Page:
What Google’s new trademark policy means

As inevitable as the summer season in England only lasting four days, Google has changed their Trademark policy in the UK to align with the US.

From 14 September 2010, advertisers will be able to use third party trademarks in their paid ad text, even if they don’t own that trademark or have explicit approval from the trademark owner to use it. So if you were selling smartphones, for example, you could put ‘Buy the iPhone here’ in your ad text.

But why did Google decide to make this change in the first place?

“We believe that this change has helped both our users and advertisers by improving the usefulness of text ads on Google.com and across partner sites in the U.S,” explained Google Product Manager, Dan Stokeley, in an official blog post.

But is there another reason behind this change?

“For example, resellers of jeans have been able to highlight the actual brands they sell in their ad text making their ads even more specific and relevant for users,” said Stokeley.

Yes, as Dan suggests, adverts will become more relevant, but in addition, everyone will be bidding for that brand name, which means the price will rise and Google will make a larger margin.

Any restrictions?

However Google isn’t completely opening the field and this policy change does have some restrictions.

For example, you can only bid against a trademark name on the basis that your site is actually selling the item, components of the item, offers to repair the item, or is an informational site about the item.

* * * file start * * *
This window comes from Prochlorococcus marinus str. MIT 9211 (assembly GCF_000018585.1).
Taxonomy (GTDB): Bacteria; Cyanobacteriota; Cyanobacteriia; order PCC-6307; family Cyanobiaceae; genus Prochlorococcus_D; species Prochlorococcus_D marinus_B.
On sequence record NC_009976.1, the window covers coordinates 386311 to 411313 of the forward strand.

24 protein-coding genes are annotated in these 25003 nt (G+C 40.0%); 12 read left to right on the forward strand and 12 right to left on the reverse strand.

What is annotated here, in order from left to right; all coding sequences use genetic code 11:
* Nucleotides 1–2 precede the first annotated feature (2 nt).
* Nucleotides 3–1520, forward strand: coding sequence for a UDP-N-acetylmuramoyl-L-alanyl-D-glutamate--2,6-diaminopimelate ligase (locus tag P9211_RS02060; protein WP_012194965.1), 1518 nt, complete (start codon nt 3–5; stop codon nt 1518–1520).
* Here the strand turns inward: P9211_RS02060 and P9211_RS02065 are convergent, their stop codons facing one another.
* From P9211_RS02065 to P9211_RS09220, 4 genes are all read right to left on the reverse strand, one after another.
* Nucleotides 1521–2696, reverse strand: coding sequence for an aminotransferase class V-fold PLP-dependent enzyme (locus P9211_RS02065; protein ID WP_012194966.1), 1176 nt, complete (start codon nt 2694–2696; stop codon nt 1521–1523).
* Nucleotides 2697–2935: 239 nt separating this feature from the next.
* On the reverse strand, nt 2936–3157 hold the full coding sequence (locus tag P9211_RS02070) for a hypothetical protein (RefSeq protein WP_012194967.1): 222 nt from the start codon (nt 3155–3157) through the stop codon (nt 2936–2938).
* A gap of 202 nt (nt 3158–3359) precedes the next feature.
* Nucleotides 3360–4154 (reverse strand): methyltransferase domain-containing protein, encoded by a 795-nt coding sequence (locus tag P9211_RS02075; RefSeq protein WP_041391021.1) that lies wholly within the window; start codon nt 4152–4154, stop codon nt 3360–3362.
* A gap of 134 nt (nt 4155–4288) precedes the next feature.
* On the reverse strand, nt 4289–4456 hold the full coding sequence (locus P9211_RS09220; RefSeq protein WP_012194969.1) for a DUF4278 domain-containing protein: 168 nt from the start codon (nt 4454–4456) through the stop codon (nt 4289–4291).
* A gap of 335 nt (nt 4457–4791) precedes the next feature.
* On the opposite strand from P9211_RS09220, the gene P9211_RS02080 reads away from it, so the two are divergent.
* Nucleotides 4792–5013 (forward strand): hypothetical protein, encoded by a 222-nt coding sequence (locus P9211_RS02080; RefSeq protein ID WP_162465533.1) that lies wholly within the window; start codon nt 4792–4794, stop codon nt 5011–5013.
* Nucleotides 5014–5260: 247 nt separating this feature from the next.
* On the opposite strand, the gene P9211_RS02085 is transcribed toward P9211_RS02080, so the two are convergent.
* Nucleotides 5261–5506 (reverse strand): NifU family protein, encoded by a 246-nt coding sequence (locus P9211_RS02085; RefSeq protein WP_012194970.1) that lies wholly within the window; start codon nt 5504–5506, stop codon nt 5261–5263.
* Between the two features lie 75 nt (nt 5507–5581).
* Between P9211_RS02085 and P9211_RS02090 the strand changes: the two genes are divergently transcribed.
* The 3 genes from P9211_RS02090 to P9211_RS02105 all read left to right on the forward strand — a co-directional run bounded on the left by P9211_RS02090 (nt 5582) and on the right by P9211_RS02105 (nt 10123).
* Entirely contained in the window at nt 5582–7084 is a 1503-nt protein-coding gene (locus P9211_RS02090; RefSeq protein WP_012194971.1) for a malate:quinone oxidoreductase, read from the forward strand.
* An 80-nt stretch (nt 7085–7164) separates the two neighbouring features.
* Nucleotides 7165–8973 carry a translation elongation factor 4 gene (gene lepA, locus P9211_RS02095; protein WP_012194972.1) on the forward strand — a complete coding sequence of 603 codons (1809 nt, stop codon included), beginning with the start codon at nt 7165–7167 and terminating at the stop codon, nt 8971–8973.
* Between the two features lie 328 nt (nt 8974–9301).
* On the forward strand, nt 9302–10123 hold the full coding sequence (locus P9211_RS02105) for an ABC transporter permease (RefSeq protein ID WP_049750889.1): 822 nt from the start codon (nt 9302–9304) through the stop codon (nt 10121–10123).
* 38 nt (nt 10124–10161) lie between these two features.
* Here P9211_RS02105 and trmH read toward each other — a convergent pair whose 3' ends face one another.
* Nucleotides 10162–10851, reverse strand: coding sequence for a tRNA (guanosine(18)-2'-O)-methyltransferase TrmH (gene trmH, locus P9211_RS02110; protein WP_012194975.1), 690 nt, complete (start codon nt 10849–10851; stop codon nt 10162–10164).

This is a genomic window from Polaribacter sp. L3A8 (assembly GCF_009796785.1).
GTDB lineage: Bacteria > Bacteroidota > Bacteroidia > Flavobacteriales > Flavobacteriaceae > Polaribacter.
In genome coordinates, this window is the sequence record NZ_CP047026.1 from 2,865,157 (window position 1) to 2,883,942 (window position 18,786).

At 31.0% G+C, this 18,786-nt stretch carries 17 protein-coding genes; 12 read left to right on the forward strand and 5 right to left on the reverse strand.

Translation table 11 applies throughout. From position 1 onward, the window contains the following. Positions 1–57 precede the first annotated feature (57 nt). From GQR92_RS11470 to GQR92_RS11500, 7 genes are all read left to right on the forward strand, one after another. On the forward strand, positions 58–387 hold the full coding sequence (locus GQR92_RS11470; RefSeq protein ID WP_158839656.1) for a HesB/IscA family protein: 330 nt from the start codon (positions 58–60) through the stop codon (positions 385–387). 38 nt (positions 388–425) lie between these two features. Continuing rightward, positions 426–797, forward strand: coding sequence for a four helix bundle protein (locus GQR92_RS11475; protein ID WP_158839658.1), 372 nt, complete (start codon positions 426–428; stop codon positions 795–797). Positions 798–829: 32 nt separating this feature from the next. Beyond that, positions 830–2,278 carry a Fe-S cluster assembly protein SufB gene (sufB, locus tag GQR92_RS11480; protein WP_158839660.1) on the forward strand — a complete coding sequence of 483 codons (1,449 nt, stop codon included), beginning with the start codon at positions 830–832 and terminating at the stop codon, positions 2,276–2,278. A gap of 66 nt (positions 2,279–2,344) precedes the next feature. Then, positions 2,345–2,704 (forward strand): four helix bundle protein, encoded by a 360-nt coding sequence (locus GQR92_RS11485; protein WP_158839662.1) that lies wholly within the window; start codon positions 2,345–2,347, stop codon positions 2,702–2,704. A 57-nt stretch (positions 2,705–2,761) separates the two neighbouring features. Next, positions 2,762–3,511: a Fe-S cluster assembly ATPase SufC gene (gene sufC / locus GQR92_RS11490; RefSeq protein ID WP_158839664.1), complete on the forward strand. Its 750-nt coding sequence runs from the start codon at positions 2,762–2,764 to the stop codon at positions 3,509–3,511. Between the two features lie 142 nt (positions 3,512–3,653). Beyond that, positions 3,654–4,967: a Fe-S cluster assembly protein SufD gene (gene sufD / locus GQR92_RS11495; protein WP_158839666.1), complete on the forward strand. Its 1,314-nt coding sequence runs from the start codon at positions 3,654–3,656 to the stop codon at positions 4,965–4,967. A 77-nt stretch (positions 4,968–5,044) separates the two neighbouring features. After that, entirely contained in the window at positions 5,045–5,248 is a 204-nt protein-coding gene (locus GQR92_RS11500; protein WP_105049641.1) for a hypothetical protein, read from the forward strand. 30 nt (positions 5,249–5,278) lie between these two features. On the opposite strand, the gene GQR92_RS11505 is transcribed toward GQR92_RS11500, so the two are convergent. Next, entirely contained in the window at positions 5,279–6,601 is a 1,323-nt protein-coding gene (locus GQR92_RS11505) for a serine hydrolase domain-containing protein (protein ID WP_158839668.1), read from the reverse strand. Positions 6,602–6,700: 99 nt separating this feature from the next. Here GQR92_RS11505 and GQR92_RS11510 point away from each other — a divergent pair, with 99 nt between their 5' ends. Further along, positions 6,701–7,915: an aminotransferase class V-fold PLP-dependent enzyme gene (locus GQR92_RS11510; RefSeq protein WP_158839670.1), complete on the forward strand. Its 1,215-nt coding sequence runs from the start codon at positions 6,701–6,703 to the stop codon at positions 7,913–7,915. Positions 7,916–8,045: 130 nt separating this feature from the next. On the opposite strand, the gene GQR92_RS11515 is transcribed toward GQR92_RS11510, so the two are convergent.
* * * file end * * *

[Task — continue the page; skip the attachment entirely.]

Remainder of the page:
If you’re concerned about this policy change, the SEO agency team here at dotdigital Engagement Cloud suggests the following:

1.    Monitor your brand terms now. If your CTR starts to decrease you will be easily able to detect the impact of this change on your brand.

2.    For direct retailers, keep open communication with your resellers to keep them happy and so as not to increase the cost of your brand terms.

3.    Have a chat with your search team or SEO agency; they should be aware of this change and can advise accordingly.

4.    Don’t panic! The new policy changes don’t apply to competitors. So, with some persistent enforcement, you will still be protected.

So, in summary, yes Google is allowing ads to be more targeted, but it is also increasing the cost of trademarked terms and putting more money in its pocket!

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